Not too long ago I attended a Crisis Camp unconference hosted at George Washington University in Washington, DC. For my first unconference I was quite impressed and excited about the covered topics, the level of attendee enthusiasm and the passion from panel members.
At the time I was working for Idealist.org and needed to keep notes to report back on when I returned to the office. I followed along as best I could, writing down thoughts and notes from my session and taking inspiration from the #crisiscamp hash tag on Twitter.
Keeping track of my session was simple enough, but then the thought occurred to me to invite others to contribute to my notes and offer their thoughts and perspectives. I made the Google document I was writing to public, shortened the document url using Bit.y and invited those following the #crisiscamp hash tag on Twitter to take notes along with me.
Within minutes of posting the url to Twitter almost a dozen contributors were adding their own thoughts, tweets, photos and observations to the notes. Almost immediately the document was a mess but the writers began to clean up after themselves, fixed punctuation and grammar and organically developed a formatting style for documenting the session.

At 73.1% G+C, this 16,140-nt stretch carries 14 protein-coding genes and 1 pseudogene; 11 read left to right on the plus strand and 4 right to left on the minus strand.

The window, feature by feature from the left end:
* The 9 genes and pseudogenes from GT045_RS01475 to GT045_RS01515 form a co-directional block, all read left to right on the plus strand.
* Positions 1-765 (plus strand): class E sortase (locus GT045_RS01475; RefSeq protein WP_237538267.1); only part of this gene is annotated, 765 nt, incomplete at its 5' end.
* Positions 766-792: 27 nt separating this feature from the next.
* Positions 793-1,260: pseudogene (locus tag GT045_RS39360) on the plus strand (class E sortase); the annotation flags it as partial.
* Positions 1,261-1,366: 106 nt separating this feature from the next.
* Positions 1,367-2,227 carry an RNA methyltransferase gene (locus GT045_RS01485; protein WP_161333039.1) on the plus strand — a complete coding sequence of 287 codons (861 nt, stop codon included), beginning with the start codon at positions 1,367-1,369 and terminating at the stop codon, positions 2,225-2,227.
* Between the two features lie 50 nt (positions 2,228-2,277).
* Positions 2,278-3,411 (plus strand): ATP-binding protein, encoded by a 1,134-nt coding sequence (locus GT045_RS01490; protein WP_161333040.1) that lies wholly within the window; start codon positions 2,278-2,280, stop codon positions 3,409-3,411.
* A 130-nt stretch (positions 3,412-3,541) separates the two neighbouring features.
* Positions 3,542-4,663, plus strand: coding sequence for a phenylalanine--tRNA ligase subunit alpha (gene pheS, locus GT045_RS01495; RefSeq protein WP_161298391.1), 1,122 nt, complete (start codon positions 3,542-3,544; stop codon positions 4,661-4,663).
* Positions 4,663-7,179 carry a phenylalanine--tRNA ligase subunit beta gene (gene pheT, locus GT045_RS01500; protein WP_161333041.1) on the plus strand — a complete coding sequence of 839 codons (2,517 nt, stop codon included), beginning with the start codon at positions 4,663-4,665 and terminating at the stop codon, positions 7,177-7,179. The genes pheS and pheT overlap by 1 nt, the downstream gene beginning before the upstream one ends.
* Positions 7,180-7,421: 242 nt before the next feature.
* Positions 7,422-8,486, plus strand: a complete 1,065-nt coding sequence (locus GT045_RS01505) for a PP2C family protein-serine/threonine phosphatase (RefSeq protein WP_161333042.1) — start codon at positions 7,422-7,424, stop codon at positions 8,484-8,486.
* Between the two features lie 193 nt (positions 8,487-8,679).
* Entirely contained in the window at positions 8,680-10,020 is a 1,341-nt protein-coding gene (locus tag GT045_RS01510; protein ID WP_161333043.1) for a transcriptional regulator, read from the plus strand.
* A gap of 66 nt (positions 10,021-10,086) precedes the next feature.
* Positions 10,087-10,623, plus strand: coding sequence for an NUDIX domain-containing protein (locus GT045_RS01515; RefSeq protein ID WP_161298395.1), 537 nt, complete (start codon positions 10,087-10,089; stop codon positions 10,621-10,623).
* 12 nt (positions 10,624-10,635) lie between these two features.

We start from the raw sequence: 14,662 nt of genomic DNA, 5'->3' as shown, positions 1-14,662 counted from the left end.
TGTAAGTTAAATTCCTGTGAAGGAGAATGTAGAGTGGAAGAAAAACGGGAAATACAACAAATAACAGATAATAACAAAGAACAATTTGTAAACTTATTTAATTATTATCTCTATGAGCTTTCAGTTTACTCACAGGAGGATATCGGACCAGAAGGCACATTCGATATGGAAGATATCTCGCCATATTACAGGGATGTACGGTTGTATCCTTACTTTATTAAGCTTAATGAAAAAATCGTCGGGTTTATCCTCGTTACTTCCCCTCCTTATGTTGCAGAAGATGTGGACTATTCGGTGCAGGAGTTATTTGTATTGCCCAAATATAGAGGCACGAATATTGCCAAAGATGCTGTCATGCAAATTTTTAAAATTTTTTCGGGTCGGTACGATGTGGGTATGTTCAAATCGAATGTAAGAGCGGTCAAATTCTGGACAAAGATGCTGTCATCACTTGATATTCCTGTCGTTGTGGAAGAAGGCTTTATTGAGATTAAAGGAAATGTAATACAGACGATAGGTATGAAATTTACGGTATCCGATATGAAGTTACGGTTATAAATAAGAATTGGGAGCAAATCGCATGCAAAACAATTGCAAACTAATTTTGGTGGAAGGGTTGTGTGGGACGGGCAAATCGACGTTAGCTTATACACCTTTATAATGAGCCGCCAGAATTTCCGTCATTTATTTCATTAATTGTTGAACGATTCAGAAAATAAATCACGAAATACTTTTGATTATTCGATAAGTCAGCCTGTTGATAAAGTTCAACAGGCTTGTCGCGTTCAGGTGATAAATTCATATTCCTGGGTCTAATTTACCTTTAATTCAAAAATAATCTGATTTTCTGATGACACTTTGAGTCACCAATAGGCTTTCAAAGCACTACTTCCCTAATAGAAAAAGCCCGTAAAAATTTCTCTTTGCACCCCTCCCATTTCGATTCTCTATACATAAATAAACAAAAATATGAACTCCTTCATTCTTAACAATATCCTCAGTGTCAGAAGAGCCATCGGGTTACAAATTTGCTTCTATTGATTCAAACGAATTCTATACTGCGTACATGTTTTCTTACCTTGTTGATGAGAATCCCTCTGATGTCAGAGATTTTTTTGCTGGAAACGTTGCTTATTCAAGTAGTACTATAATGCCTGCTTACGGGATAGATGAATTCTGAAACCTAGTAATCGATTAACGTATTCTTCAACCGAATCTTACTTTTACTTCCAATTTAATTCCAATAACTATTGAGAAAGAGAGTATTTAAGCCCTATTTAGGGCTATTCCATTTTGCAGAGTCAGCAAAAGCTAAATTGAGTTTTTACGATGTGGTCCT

With each session I repeated the process and was able to document the day with thoughts and perspectives from members of the Crisis Commons community. It was fascinating to see live contributions while each session progressed.
Tools like Twitter and Google Docs make collaborating and documenting in real-time dead simple and works for everything from conferences to live events to proposed bills (eg. Public Markup). I think a major take away here is that the approach is open, it’s transparent and it’s accessible. What are your thoughts? Do you have any interesting anecdotes on techniques for working together collaboratively from the web?